On welcoming the challenge of the storm

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Jun 01, 2016 On welcoming the challenge of the storm

A recurring theme on my blog is about battling powerfully and calmly in the eye of the storm, including my May 29 blog entry on battling like a flowing river.

Part of successfully battling in the eye of the storm is to be ready for the unknown, and to keep one’s bearings at all times.

The unknown can come in many different forms, running from the most pleasant to the most unpleasant. For instance, the smell and feel of puking is unknown until first experiencing it. Volumes of precise words cannot begin to describe the experience of heaving chunks or smelling puke, or smelling diarrhea for that matter. The ultimate unknown experience may be death, whether one paints death as unpleasant or, on the other end of the spectrum, as being “in the presence of Truth“.

One of my most beneficial early experiences dealing with the unknown came with my first backpacking trip, in 1975 at the age of twelve. At the time, I was at an overnight summer camp (where Friday 13th Part II was later filmed) that did not make sense for me to attend — for four summers at that — with its heavy emphasis on ball sports when hiking and camping suited me better, other than the alternative of being bored at home for the summer. So I jumped at the opportunity for the annual twelve-year-old group’s optional two-night backpacking adventure in the beautiful Adirondack mountains.

I already was sold on the backpacking adventure long before the camp director got us together to promote getting out in nature and roughing it beyond the overnight camping trips we already had experienced.

We began our backpacking day with breakfast at a Howard Johnsons restaurant before leaving civilization for two and a half days. That Howard Johnsons breakfast became an imperfect precursor to the Reservoir Dogs breakfast among the assembled group of thieves, in that the thieves had no idea how bloody a failing plight they were soon to face, and I did not at the time know how challenging would be the human-eating deer flies that awaited me.

A few hours after breakfast, we got out of the van that drove us to the Adirondacks, and immediately I started getting attacked by deer flies. It seems that we had arrived at the very eye of the storm of deer fly season, when only two weeks later the deer fly situation would have become much calmer. We all got attacked, but I was the only one in our group of eleven who got attacked to the point that when I awoke the next morning in my tent, my left eye was entirely swollen shut. As I walked around, each repeatedly bitten ear seemed to weigh over a pound. I spent most of the day inside my tent to minimize further deer fly attacks after trying to spend time outside, and even the tent got some errant deer fly visitors.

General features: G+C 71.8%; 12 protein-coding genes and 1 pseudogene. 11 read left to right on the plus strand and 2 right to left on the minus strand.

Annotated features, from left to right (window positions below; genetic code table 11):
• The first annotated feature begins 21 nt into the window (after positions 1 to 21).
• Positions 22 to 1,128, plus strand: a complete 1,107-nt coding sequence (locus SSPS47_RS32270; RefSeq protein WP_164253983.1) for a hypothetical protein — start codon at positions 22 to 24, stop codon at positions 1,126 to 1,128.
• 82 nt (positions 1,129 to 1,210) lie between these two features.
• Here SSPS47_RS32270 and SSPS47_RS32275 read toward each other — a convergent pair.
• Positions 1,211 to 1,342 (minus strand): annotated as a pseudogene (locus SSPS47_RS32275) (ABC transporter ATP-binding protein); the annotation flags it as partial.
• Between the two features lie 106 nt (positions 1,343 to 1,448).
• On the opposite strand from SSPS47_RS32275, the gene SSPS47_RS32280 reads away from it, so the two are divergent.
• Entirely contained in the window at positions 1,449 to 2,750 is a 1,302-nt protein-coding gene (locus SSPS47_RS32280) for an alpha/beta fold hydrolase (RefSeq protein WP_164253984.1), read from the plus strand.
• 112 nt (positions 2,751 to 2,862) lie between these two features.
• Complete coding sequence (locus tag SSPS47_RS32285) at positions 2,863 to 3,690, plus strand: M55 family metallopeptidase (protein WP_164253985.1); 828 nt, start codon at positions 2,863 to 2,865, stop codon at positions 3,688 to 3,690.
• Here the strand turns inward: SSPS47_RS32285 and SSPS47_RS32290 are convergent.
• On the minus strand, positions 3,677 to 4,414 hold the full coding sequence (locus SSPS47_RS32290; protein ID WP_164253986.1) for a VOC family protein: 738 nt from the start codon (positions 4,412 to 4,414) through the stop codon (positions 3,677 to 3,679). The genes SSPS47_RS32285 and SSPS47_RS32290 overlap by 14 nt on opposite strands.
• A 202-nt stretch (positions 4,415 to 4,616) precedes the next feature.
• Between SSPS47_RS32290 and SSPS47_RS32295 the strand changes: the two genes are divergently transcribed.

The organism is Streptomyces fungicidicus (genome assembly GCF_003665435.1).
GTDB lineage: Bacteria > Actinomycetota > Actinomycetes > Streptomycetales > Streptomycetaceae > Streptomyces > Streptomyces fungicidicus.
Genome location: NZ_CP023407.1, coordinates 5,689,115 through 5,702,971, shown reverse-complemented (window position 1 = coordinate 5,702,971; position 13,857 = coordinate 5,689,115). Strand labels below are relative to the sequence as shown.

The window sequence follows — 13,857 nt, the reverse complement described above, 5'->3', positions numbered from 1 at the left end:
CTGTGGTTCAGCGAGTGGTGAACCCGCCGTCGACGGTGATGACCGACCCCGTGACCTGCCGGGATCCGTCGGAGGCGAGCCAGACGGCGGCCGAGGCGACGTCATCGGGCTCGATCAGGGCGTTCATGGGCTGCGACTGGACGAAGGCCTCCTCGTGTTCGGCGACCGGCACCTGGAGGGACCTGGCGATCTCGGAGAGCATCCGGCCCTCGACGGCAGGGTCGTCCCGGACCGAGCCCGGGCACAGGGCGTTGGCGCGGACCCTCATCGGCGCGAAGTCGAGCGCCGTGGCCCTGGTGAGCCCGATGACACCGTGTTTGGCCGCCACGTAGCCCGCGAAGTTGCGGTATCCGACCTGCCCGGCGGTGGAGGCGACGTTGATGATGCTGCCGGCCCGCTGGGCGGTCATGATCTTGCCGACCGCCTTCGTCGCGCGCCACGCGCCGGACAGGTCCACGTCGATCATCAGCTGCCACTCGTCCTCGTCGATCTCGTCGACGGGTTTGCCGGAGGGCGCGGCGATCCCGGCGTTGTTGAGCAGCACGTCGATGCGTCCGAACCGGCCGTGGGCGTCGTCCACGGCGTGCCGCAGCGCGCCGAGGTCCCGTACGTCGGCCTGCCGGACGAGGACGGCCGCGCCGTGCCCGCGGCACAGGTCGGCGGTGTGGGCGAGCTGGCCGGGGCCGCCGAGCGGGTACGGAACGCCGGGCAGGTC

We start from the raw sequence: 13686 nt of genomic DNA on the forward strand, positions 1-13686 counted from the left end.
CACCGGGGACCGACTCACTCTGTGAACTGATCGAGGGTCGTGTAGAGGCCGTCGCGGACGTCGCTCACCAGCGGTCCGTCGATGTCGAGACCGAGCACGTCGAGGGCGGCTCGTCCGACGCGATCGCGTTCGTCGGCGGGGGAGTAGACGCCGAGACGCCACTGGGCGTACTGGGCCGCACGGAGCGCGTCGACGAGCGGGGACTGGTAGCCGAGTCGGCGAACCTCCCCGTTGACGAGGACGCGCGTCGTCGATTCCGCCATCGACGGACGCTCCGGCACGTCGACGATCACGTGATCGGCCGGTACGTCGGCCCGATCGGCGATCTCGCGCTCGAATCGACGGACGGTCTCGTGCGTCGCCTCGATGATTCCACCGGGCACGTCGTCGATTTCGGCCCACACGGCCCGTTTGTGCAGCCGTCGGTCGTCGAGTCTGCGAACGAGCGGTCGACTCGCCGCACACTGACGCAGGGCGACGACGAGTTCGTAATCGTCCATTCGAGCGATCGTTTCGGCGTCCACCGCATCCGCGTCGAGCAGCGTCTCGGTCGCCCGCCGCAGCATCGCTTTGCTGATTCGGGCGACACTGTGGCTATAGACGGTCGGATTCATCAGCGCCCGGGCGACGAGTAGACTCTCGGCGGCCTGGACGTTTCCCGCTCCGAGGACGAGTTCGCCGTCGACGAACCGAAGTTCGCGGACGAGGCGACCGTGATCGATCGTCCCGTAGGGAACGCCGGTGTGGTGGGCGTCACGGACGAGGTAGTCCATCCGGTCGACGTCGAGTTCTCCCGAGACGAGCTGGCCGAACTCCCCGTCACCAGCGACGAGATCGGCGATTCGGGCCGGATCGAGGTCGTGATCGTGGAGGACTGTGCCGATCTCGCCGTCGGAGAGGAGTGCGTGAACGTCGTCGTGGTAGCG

When our camp director waxed poetic about roughing it on this trip, I though he merely was talking about a challenging backpacking hike away from even the conveniences of a 7-11 store, not getting eaten alive by deer flies. We simply do not know what is around the corner of life from moment to moment

In retrospect, I could have reduced the deer fly attacks by acceding to using the entirely stinky and more effective Ole Woodsman bug repellant, rather than my useless Jungle Juice, before the dangerous DEET was subsequently added in later years. I could have covered up with a light colored long sleeve shirt and long pants other than my uncomfortable blue jeans, except that I had no such light-colored clothing.

Fortunately, the idea of backing out from the trip had never crossed my mind, and even if it did, I would not have backed down in the inevitable face of being ridiculed by my fellow campers for doing so. I wanted finally to have my first backpacking experience, which was filled with beautiful views, sharing camaraderie, sharing a big tent with two other campers, eating freeze-dried food of varying quality, washing our pots and pans with mud, meeting the challenge of hiking several miles with what seemed like a heavy pack at the time, and being miles away from the nearest road and nearest vehicle.

On our last morning of the trip, the deer flies were attacking much less, and my left eye had reopened, although both eyes remained puffy.

As a result of my first backpacking trip, I know all the more how unexpected can be the unknown, and therefore to deal with the unknown all the more with powerful equanimity.

Two years later, I joined a seven-week camping tour across the country that included a hike to the bottom of the Grand Canyon, sleeping without a tent atop my rain pancho by the Colorado River. I later camped without a tent in the Sinai desert, and, after the bar exam, slept in village huts during a trek in Thailand’s Golden Triangle that had us pushing our converted pickup truck several times out of the rainy mud the first day, doing a steep hike to our first village, and rafting with homemade bamboo rafts to our last village.

None of these outdoor experiences approaches what battle soldiers have to endure nor even what mountain climbers and hardcore backpackers tackle. Nevertheless, for me they are a chance to connect with nature and myself, to minimize my need for creature comforts, and most importantly to stare the unknown in the face.

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